• Trichlorethane – Trichlorethane was banned in 1996 due to its Ozone damaging properties. Prior to this it was used for cleaning metal parts, as a solvent, a thinner and an aerosol propellant. On the surface it quickly evaporates but in soil and groundwater it is broken down to Dichloroethene which is also a hazardous substance. Trichlorethane only exceeded the standard in 1% of samples and at four sampling sites, which included an industrial estate and a farm.

  • Trichloroethylene - Trichloroethylene is used as an industrial degreasing solvent in metal cleaning and an extraction solvent in the textile manufacturing industry. It was also used in the dry-cleaning industry until the mid-1950s. Trichloroethylene was only detected above the standards in 0.5% of samples, and at just five of our sampling locations, including two industrial estates, a hotel, an agricultural market and a farm.

Chart showing substances found in groundwater sampling

Where we find substances above the relevant standard, we inform the owners of the water supply and other partners like local authority environmental health departments so they can make sure measures are put in place to make the water safe to drink. 

Where pollution is suspected we investigate and where necessary use our enforcement powers to remove the source of pollution and make sure groundwater is cleaned up.

Planning for the future

Groundwater is under threat from ‘emerging contaminants.’  This is how we describe substances which are not yet regulated but could potentially be harmful to environmental or human health.

In 2022 we analysed our water samples to look for 2,269 emerging pollutants and ‘lifestyle’ chemicals, such as medicines, cleaning and personal care products.

The most frequently identified included pharmaceuticals like bethanidine which is used to treat hypertension and paracetemol, nicotine, caffeine, and several pesticides and weedkillers.

Emerging pollution threats found in groundwater samples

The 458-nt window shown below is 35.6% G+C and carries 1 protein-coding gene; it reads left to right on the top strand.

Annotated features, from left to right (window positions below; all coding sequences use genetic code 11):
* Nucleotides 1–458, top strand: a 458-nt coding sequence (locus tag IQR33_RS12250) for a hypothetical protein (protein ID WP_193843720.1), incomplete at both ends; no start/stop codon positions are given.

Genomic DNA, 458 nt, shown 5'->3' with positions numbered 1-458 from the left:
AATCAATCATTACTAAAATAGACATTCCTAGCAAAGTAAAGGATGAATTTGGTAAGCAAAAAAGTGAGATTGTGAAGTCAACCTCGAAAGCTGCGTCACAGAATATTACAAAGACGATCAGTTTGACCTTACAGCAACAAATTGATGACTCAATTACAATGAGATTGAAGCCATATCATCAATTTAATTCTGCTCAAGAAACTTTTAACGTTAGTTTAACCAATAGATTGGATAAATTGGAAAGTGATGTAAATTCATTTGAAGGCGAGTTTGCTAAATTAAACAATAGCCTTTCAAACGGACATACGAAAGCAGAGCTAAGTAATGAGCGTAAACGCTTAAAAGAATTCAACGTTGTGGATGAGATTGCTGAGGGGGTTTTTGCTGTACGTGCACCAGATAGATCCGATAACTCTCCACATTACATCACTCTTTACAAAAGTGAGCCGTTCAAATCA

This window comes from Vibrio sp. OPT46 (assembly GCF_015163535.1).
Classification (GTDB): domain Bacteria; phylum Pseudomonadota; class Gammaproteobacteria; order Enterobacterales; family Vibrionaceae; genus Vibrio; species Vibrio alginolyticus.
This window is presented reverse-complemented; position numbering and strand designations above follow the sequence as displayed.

In 2023, at 70 of our groundwater monitoring sites we’ve sampled for two Per- and Polyfluorinated Substances (PFAS) substances known as perfluorooctanoic acid (PFOA) and perfluorooctane sulfonic acid (PFOS).  These are often referred to as ‘forever chemicals’ because of their persistence in the environment.

At two locations the concentrations of these substances were above the Drinking Water Inspectorate Tier one Guideline value. Our laboratory is currently developing its analysis technique which will allow a wider range of PFAS substances to be sampled for in future.

Further investigation into the threat of emerging contaminants is one the priorities we have identified following our assessment of groundwater quality. 

We need to ensure we have the capability and capacity to monitor for emerging contaminants to allow us to determine the current scale of the problem, where in Wales they appear most and assess if our regulatory approach remains fit for purpose.

Our assessment also identifies a need to reduce nutrient inputs into groundwater.

The spreading of slurries to land, digestate, sewage sludge and discharges of sewage effluent to ground are sources of nutrients. These nutrients, such as nitrogen compounds and phosphates risk polluting groundwater but can also travel through the subsurface and reach our streams, rivers and lakes.  They can also be a source of emerging contaminants to the wider environment.

We need to improve our understanding of how these substances behave in the ground. This will inform our policies for controlling the activity in high-risk locations and highlight where ground conditions in Wales are unsuitable for spreading and discharging effluent.